In Ory Keto subjects are a recursive polymorphic datatype. They refer to specific subjects by an identifier defined by the application, for example users, or to sets of subjects.
A subject ID can be any string. The application must map its resources to a constant, unique identifiers. We recommend using UUIDs as they provide a high entropy and therefore are unique identifiers. However, you can also use URLs or opaque tokens as identifiers. Subjects are considered equal when their string representation is equal.
A subject set is the set of all subjects that have a specific relation on an object. They empower Ory Permissions to be as flexible as you need it by defining indirections. They can be used to realize for example RBAC or inheritance of relations. Subject sets themselves can again indirect to subject sets. As a special case, subject sets can also refer to an object by using the empty relation. Effectively, this is interpreted as "any relation, even a non-existent one".
Subject sets also represent all intermediary nodes in the graph of relations.
In a basic setup, an application uses the same subject identifiers as it uses internally, for example a constant, unique username
zepatrik or preferably UUIDv4 like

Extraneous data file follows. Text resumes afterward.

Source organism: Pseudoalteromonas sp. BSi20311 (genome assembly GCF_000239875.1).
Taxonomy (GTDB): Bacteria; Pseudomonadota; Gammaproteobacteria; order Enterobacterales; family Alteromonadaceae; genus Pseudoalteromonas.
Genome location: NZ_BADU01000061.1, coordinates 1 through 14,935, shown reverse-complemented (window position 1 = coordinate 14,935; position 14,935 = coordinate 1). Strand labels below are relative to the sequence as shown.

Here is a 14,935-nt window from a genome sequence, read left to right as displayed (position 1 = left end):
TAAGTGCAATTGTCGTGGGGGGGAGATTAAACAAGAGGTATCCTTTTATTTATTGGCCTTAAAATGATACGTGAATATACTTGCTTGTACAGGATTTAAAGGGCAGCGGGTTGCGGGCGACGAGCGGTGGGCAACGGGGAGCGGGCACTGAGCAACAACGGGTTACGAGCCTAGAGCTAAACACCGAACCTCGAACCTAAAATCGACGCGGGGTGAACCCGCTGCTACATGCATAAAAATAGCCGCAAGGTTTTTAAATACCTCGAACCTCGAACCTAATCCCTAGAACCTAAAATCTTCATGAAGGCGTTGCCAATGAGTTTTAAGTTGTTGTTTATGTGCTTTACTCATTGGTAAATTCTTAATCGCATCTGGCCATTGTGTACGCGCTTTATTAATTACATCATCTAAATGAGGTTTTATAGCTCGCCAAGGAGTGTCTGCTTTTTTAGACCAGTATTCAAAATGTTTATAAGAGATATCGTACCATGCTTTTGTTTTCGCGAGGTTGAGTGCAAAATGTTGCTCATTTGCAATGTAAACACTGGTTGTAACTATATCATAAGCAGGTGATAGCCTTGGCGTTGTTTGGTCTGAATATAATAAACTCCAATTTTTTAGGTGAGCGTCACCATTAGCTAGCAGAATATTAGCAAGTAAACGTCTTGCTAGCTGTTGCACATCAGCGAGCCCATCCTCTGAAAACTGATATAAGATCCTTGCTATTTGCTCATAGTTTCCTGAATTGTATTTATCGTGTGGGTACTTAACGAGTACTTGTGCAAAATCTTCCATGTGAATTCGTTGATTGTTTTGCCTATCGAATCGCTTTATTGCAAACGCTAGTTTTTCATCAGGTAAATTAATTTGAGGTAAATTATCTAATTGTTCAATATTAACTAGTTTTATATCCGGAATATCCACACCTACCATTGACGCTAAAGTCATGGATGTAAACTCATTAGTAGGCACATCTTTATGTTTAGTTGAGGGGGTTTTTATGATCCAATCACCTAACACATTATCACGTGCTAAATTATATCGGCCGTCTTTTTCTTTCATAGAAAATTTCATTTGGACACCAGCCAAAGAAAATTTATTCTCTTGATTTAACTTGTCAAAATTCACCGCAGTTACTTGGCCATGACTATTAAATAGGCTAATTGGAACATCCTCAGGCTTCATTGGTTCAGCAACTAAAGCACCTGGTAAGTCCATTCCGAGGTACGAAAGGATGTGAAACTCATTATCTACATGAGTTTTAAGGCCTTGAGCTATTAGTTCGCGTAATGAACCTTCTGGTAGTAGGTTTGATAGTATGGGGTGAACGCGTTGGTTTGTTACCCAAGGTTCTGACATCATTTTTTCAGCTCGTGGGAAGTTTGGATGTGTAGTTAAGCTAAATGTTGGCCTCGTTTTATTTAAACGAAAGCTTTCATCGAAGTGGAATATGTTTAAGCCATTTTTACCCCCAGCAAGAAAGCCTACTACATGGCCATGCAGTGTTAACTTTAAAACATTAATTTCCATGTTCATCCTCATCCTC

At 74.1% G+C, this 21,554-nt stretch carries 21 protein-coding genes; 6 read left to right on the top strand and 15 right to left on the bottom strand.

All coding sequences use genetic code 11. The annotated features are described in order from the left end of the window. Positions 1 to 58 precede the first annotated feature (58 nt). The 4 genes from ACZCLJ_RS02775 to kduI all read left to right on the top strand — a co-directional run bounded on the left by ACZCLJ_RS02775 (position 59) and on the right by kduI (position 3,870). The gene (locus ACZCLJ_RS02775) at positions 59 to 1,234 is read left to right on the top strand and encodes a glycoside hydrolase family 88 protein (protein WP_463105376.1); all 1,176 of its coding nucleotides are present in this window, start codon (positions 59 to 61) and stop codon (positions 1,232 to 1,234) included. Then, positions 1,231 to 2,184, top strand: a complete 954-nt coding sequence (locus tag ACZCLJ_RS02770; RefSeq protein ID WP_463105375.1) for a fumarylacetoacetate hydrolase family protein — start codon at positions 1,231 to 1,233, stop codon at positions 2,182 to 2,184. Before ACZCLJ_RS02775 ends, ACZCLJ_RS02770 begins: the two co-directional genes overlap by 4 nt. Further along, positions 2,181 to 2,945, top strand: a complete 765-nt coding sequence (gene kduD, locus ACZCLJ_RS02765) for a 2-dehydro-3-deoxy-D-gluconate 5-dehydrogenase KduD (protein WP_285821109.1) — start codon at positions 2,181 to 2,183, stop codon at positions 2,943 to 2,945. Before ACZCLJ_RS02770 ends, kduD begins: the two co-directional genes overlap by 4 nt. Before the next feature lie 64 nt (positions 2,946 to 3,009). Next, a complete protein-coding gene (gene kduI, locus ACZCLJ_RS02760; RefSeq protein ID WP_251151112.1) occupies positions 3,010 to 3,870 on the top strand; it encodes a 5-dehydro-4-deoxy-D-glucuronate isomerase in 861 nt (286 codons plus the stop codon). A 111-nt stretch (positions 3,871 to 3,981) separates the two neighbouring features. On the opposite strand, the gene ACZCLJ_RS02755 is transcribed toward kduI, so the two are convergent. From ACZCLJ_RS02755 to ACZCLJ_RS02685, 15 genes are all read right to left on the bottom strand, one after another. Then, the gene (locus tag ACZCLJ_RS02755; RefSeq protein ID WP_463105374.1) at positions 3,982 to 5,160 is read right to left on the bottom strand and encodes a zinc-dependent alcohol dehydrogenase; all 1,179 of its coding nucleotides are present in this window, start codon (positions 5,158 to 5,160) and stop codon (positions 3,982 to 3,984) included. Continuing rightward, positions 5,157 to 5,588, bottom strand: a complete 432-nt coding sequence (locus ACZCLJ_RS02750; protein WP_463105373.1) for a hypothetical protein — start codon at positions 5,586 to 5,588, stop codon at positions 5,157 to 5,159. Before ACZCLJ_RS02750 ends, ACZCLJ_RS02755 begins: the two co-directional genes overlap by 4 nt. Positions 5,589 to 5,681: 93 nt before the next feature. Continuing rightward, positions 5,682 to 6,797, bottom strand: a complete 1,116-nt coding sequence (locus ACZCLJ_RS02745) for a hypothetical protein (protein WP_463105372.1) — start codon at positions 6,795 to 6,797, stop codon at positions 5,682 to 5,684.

See this in a real-life example.
Since Ory Permissions can use arbitrary strings as objects, you can encode application data within the object. We strongly discourage this practice. Instead, use a UUID to map application data to Ory Permissions objects.
This is required to ensure:
- A single source of truth and easy data updates
- Free choice of encoding (Ory Permissions doesn't allow the
: # @characters)
- Unlimited data size
For example, this can be used to implement a crude ABAC system by mapping attributes to a subject ID. The application can then define relationships that reflect permissions depending on the value of attributes. It will have to map each request to the subject representing the attributes.
Let's assume the application knows the following mapping between attributes and UUIDs:
Ory Permissions understands the following relationship:
// Allow access to TCP port 22 when the request originates from a specific subnet during office hours
The application must map every incoming request to a subject string that represents the attributes of the request. Ory Permissions replies with a positive check response depending on the string equality of the requested subject representing the attributes with the known relationships. Ory Permissions doesn't know how to interpret any information stored in relationships. The application must pre-process and map the value to the corresponding UUID.